Anthrow Circus

French Cooking School Teaches Those in Need


Accounts of people “lifting themselves up by their bootstraps” have been around for more than a century, since the phrase took on its current meaning. Critics say that hard work is not enough, but true stories of success from unlikely starts abound.

Thierry Marx, French chef of the year in 2006, is one of those stories. He was a poor student from a bad neighborhood. His grades weren’t good enough to get into hotel school, and he dropped out of a school for building trades. “I was furious…,” he told The Figaro, a French newspaper. “I messed around, got into fights. I ran away, I escaped to Paris … Champigny-sur-Marne, the city where I lived, was a ghost town, a wasteland.”

Meeting Azerbaijan’s New Ambassador to France


A byproduct of Russia’s invasion of Ukraine and media focus on the war’s developments is that growing tensions between other former Soviet republics wanting their place in the world are largely obscured. The rumblings that have serious local effects aren’t reaching the world’s eyes and ears while the louder conflict drowns out these smaller ones.
Thirty-one years after claiming its independence, Azerbaijan is trying to move through a slippery world of history and judgments and war with its neighbor Armenia to become recognized as a neutral, non-aligned country, a friend of both NATO and Russia.

The French Caught Up in the Ukraine War


Some of the Ukrainians fighting Vladimir Putin’s Russian army are also French.

When Putin’s threats toward Ukraine increased in seriousness in mid-February, France encouraged its citizens there to leave. As war damage increased after Russia’s invasion began Feb. 24, there was a second wave of emigrants, said Sen. Hélène Conway-Mouret, the senator for French citizens living in other countries. But some French, she said, usually with dual Ukrainian citizenship, “made the choice to stay … and fight.”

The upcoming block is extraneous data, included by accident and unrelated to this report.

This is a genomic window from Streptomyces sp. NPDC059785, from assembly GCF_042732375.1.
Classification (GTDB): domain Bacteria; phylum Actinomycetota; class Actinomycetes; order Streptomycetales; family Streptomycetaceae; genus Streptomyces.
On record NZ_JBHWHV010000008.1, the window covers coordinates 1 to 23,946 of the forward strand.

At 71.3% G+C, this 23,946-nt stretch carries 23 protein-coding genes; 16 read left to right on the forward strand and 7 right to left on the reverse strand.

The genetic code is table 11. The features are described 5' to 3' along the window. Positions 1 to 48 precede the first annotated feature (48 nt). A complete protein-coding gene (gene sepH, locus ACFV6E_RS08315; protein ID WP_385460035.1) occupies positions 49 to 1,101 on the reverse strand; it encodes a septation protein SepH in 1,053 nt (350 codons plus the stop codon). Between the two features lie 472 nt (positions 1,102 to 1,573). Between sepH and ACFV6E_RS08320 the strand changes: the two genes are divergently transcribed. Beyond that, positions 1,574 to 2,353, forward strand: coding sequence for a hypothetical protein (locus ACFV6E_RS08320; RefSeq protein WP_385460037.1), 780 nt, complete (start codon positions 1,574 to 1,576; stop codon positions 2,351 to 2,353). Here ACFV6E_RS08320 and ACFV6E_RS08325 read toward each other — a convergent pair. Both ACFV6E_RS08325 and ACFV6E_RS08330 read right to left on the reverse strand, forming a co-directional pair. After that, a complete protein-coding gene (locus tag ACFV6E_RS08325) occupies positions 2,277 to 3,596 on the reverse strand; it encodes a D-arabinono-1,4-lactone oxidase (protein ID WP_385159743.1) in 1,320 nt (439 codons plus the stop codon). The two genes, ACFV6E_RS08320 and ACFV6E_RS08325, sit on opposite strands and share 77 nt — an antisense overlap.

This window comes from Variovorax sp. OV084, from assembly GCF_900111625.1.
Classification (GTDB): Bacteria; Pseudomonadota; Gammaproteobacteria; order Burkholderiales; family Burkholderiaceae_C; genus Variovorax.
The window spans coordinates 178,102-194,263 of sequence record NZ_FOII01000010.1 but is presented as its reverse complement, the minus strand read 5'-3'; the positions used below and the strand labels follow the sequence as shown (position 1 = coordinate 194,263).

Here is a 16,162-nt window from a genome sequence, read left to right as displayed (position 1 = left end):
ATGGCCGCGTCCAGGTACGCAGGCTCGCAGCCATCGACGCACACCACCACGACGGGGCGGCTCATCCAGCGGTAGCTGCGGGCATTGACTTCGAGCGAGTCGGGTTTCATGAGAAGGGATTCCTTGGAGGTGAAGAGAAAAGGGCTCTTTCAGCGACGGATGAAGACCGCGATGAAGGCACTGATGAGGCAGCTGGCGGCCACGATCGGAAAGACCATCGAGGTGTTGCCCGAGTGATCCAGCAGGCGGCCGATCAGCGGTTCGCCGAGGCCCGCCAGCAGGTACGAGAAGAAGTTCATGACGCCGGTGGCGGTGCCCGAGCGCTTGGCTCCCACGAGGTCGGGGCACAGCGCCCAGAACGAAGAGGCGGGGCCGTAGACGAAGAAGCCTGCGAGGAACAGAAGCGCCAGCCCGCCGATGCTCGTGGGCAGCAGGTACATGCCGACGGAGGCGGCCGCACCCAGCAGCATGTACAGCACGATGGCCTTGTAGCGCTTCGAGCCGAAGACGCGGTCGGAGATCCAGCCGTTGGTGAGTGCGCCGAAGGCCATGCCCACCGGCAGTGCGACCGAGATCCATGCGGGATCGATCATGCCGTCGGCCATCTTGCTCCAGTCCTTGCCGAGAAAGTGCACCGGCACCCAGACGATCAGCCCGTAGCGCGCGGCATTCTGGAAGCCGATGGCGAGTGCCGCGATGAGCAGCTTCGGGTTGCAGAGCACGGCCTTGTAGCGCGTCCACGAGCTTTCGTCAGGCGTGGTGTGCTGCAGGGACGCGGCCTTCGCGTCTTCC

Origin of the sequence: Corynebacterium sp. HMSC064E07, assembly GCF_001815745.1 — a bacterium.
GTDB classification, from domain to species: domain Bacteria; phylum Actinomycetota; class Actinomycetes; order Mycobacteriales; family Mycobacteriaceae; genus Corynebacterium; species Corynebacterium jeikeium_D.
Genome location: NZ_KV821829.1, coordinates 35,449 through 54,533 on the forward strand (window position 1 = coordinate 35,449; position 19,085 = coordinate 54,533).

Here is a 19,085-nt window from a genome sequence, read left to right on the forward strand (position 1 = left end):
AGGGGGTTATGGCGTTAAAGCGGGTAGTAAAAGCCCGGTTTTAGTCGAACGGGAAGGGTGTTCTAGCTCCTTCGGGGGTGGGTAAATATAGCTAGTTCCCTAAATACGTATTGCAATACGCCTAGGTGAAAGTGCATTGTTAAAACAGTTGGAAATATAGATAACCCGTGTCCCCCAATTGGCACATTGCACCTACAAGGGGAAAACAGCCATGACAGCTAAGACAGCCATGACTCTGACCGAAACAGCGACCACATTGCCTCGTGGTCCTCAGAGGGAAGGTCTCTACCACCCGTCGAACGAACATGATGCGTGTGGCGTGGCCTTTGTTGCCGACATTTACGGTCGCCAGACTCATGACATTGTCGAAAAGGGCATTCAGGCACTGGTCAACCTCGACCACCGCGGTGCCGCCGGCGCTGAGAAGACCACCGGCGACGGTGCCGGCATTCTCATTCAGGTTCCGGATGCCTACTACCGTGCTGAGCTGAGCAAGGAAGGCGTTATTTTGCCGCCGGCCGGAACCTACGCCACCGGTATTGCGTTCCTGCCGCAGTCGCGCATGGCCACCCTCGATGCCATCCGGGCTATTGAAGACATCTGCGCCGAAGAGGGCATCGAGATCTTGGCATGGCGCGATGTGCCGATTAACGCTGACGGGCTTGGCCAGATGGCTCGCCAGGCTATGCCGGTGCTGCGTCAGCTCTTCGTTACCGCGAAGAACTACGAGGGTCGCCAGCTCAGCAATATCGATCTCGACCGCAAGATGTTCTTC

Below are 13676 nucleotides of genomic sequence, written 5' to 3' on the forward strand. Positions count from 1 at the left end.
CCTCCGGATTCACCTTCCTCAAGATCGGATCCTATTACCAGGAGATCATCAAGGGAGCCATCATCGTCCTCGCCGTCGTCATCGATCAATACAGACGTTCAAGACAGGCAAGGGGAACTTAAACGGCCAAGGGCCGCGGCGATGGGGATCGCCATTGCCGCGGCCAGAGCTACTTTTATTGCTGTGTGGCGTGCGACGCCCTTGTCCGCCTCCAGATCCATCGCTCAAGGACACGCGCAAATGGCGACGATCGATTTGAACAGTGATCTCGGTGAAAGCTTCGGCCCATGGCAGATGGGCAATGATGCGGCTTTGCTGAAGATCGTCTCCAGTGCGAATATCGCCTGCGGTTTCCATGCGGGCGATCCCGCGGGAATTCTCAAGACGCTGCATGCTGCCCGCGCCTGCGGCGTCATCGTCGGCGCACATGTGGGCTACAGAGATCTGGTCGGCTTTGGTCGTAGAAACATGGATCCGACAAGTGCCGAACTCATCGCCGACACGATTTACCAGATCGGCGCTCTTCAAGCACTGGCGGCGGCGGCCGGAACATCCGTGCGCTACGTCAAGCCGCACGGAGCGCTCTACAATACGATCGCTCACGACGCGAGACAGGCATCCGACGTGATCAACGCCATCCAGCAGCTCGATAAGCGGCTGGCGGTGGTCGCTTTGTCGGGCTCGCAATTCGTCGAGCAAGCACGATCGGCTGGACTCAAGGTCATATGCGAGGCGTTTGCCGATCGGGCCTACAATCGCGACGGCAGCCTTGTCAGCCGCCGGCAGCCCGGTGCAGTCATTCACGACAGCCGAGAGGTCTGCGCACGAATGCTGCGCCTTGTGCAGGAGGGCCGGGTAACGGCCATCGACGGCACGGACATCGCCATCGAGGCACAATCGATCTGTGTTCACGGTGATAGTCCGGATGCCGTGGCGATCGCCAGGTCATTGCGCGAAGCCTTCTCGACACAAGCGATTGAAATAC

Teurgoule: Rice Pudding the Norman Way


This happens when I have been alone too long—the words start to leak out of everything and they will not stop. I cannot look around, I cannot take a single step, without it becoming prose, and it is not welcome. It thrusts me into a place where language imposes this acute separation between me and everything else—leaks its ink out of the bark, the pavement, the sky, flowing directly from itself to me in the form of a stream of words, and it will not let me rest.

Gratin Dauphinois

Bon Appétit: Discover France’s Gratin Dauphinois


In a Culture Keeper first, at least in recent memory, we bring you a recipe! In a video report narrated in French (never fear, non-French speaker, we’ve included some English text for you), Bill Diem takes us from the market to the kitchen to a dinner table surrounded by friends ready to enjoy the evening’s star dish. Along the way he sheds some light on the history of this representative of France’s reputed culinary traditions.